A 25-year-old man has finally agreed to come down from a Tulsa television station’s tower six days after climbing it and defying would-be rescuers.
In all, he spent 127 hours nearly 150 feet in the air.
Somehow, he got onto the property of the Clear Channel Communications’ KOKI-TV and climbed 100 feet up the tower on Thursday. He last accepted water the following day, then threatened to jump if police and firefighters attempted to reach him.
During his standoff, reporters began digging into his identity and background, discovering a sad tale of a former inmate who was released from April and is dealing with a baby on the way and his mom battling cancer.
Mental health workers expressed frustration with a growing crowd of onlookers, urging them to show compassion to the man. Experts feared some of the more enthusiastic fans might try to encourage him to jump.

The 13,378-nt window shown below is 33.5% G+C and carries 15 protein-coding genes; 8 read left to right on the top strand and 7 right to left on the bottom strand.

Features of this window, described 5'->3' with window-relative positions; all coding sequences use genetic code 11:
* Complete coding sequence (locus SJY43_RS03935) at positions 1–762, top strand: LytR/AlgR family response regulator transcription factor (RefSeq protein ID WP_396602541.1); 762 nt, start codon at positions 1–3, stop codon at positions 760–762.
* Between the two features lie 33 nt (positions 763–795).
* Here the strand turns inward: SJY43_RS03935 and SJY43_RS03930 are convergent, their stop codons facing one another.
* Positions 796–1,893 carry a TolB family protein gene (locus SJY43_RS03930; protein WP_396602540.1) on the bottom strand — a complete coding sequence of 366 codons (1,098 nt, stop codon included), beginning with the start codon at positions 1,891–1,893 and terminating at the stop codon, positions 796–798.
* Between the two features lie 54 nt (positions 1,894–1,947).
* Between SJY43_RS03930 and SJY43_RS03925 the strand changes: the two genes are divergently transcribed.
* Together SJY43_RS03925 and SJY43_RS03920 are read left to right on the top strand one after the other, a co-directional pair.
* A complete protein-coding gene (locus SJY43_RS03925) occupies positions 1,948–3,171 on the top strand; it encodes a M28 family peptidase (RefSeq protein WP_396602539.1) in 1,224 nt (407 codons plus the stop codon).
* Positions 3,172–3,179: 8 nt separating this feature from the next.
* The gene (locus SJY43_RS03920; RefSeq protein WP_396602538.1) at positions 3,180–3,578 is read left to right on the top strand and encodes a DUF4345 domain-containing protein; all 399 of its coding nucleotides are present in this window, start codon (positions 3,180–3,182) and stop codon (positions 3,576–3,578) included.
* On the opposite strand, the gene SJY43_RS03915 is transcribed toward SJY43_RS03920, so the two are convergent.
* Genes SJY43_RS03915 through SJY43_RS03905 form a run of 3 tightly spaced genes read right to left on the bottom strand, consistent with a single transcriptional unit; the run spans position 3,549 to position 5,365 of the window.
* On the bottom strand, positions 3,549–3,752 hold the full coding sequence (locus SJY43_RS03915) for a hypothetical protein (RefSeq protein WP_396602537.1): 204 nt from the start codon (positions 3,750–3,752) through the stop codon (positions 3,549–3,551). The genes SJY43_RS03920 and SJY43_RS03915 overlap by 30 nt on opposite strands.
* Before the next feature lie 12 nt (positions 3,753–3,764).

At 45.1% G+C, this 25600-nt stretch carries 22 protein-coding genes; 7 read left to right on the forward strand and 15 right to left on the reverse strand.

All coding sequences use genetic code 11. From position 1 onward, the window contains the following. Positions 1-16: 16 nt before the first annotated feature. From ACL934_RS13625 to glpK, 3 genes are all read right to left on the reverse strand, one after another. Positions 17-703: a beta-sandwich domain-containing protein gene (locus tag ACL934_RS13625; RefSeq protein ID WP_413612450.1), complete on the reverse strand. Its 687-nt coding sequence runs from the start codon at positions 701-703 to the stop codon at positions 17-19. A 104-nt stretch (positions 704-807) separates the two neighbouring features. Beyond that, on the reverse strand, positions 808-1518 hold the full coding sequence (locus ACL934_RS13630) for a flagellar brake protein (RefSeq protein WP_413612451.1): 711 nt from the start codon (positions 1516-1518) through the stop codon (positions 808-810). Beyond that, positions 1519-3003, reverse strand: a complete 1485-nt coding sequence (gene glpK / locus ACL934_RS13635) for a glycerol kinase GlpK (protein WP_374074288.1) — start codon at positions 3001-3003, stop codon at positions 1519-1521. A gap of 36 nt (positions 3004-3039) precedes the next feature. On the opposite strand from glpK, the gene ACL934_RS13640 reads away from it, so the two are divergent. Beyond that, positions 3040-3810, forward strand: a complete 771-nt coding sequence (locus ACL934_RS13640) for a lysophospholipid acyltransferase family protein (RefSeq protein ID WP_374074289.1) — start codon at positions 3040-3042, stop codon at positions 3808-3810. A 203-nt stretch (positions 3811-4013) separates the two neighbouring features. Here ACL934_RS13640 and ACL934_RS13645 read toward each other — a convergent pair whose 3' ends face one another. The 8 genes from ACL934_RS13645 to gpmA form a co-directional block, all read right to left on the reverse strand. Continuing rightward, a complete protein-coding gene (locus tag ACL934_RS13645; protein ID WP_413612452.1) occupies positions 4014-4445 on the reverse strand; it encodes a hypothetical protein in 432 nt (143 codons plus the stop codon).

Police claim the man even expressed concern to them about onlookers, asking why they were there, specifically pointing out people who had brought their children along.
It’s an interesting commentary on the interest of the general public during such a tense situation. Many question why some television stations will stay on a high-speed chase for hours on end (provided they have the ability to do so) rather than focusing on “real news.”
Yet given the chance, the public will set aside concern about the economy, jobs, world peace, the AIDS crisis, famine and poverty in order to bring their children to the scene of a possibly-unstable man who may be about to leap to his own demise.
Why does the media think anyone would be interested in all the negative stories it covers? Why, indeed.